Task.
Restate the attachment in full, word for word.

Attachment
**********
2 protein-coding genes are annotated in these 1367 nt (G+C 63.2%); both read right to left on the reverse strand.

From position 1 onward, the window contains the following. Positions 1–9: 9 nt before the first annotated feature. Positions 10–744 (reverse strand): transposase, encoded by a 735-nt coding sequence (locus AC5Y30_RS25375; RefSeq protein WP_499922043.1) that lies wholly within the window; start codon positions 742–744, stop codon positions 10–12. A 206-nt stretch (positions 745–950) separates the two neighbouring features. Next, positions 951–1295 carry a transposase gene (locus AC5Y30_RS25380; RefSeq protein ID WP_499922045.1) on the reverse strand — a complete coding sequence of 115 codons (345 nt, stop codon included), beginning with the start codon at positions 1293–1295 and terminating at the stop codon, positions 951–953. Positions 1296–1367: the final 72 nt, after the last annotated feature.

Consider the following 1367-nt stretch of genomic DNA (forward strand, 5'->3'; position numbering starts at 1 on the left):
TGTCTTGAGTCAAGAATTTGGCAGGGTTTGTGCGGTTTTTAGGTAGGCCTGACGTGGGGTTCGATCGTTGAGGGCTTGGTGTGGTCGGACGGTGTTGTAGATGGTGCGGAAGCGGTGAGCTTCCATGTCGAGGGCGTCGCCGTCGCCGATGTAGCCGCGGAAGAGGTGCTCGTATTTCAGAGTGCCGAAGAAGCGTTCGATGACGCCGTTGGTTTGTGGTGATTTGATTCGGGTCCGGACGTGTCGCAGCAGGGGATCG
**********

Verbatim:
2 protein-coding genes are annotated in these 1367 nt (G+C 63.2%); both read right to left on the reverse strand.

From position 1 onward, the window contains the following. Positions 1–9: 9 nt before the first annotated feature. Positions 10–744 (reverse strand): transposase, encoded by a 735-nt coding sequence (locus AC5Y30_RS25375; RefSeq protein WP_499922043.1) that lies wholly within the window; start codon positions 742–744, stop codon positions 10–12. A 206-nt stretch (positions 745–950) separates the two neighbouring features. Next, positions 951–1295 carry a transposase gene (locus AC5Y30_RS25380; RefSeq protein ID WP_499922045.1) on the reverse strand — a complete coding sequence of 115 codons (345 nt, stop codon included), beginning with the start codon at positions 1293–1295 and terminating at the stop codon, positions 951–953. Positions 1296–1367: the final 72 nt, after the last annotated feature.

Consider the following 1367-nt stretch of genomic DNA (forward strand, 5'->3'; position numbering starts at 1 on the left):
TGTCTTGAGTCAAGAATTTGGCAGGGTTTGTGCGGTTTTTAGGTAGGCCTGACGTGGGGTTCGATCGTTGAGGGCTTGGTGTGGTCGGACGGTGTTGTAGATGGTGCGGAAGCGGTGAGCTTCCATGTCGAGGGCGTCGCCGTCGCCGATGTAGCCGCGGAAGAGGTGCTCGTATTTCAGAGTGCCGAAGAAGCGTTCGATGACGCCGTTGGTTTGTGGTGATTTGATTCGGGTCCGGACGTGTCGCAGCAGGGGATCG